Such was the feeling throughout the colonies. So spontaneous and widespread was the outpouring of sentiment against the Stamp Act that Otis and Adams actually found their primary task was to control the protests, lest they become violent and un- dermine the cause of liberty they were meant to defend. Indeed, says historian Samuel Eliot Morison, "no blood was shed anywhere" by the rioters during the Stamp Act crisis.

Samuel Adams was a Calvinist "of the strictest sect," says historian George Bancroft. He was a member of Boston's Congregational church. Evening and morning in his house was a place of prayer and, says Bancroft, "no one more revered the Sabbath. He was a tender husband, an affectionate parent the walls of his modest mansion never witnessed anything inconsistent with the discipline of a man whose desire for his birthplace was that ‘Boston might become a Christian Sparta."' Inspired by Adams's and Otis's example, Sons of Liberty organizations sprouted in virtually every major town in every colony. Many were led by people who would prove to be the most luminous leaders in American history. Before Virginia's assembly, Patrick Henry in May 1765 made a famous speech- "Caesar had his Brutus, Charles I his Cromwell" - which inspired a vitriolic set of resolves by the Virginia assembly condemning the Stamp Act taxes.

Adams, Otis, and their followers saw an opportunity to demonstrate to the British a united colonial opposition. Upon their urging, Massachusetts sent a circular letter in June 1765, inviting all the colonies to send delegates to a Congress, which would convene in October in New York City. Twenty-seven rep- resentatives from nine colonies responded, demonstrating that the Americans were capable of united action when pressed. In attendance at the gathering, known as the Stamp Act Congress, were such luminaries as John Dickinson of Pennsylvania; Thomas Lynch, Christopher Gradsden, and John Rutledge of the Carolinas; Daniel Dulany of Maryland; Eliphalet Dyer and William Samuel Johnson of Connecticut; Robert and Philip Livingston of New York. A delegate from Delaware, Caesar Rodney, declared it "an assembly of the greatest ability I ever saw.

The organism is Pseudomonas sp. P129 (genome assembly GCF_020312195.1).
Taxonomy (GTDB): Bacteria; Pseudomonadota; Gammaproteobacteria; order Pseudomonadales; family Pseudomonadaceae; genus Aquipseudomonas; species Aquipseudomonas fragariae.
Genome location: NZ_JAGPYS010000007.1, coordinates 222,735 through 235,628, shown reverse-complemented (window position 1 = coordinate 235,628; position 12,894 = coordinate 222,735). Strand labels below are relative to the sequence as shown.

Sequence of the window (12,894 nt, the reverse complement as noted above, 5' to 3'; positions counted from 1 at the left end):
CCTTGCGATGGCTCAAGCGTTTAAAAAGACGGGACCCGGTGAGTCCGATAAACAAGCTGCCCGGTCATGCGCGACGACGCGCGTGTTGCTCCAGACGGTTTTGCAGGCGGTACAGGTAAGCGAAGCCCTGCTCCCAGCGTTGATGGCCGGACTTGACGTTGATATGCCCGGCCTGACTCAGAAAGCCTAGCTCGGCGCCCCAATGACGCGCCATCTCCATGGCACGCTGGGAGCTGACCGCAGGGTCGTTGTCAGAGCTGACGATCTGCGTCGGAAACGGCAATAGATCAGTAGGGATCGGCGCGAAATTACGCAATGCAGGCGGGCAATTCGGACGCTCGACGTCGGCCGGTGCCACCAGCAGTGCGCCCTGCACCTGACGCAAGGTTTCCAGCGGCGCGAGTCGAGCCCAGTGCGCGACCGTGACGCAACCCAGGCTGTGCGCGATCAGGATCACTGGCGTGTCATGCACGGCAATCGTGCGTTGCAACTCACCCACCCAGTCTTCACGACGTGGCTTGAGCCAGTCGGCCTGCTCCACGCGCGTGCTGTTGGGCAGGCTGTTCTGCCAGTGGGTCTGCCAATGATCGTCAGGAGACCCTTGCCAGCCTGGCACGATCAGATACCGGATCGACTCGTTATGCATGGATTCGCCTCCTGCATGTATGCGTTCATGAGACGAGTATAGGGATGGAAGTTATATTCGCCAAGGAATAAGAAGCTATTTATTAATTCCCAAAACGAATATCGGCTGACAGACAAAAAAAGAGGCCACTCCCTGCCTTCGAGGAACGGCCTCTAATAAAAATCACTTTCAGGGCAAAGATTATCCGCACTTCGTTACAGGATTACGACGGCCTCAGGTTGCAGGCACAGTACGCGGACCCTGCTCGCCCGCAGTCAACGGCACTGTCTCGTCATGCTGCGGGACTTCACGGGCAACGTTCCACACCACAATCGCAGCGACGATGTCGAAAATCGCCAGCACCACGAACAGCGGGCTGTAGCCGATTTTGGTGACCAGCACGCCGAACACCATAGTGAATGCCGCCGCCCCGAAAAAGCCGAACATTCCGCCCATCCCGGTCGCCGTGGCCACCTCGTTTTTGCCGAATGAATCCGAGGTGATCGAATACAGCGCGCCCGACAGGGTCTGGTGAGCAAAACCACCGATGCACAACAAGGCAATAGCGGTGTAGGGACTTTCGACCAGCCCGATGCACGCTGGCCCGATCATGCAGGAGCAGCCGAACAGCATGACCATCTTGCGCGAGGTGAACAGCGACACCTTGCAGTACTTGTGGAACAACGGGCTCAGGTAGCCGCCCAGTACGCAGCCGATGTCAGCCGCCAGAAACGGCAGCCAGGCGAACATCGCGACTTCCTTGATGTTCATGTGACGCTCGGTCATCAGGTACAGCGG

The Congress passed a set of resolutions demanding that Parliament repeal the Stamp Act immediately, asserting the right to trial by a july of one's peers and that only their own representatives in their own legislatures had the right to levy taxes on the colonies. This was a fateful day for British rule, because from that moment on the colonies would work in concert to defy British claims to legislative authority over North America.

The Sons of Liberty of Providence, Rhode Island, sent circular letters to all the colonies, saying: "We shall be ready at all times not only to vindicate ourselves. . . from lawless might, but as occasion may require to give aid to the other colonies for the rescuing them from every attempt against their liberties." And in December 1765, delegates of the Connecticut Sons met with New York Sons to form a mutual defense agreement, pledging to "match with the utmost dispatch . . . with their whole force if required . . to the relief of those that shall, are, or may be in danger from the Stamp Act." Boycotts of English goods were organized. American merchant ships sailed with unstamped cargos. And from the pulpit in Boston, Mayhew preached: "The Gospel promises liberty and permits resistance."

It did not much matter that Parliament repealed the Stamp Act in March 1766 as unenforceable. For the Sons of Liberty had demonstrated their ability to organize a rebellion and had caused the fall of the ministry of Richard Grenville, who had come under political fire in England for his inept handling of colonial policy. After the Stamp Act repeal, the Reverend Jonathan Mayhew wrote a letter to Otis, which suggested structuring their political organization according to the Congregational Church model. "You have heard," he wrote, "about the communion of churches; while I was thinking of this in my bed, the great use and importance of a communion of colonies appeared to me in strong light. Would it not be decorous for our assembly to send circulars to all the rest, expressing a desire to cement union among ourselves? A good foundation for this has been laid by the Congress at New York; never losing sight of it may be a means of perpetuating our liberties."

It is a shame that Mayhew died shortly thereafter. For no one better understood that the future of America's success lay in the idea of small federated republics patterned after the primitive churches in the New Testament, and governed according to laws that have the consent of the people. America would be a nation of decentralized authority and voluntary associations; or, as far as these radical Protestant Patriots were concerned, there would be no human authorities whatsoever.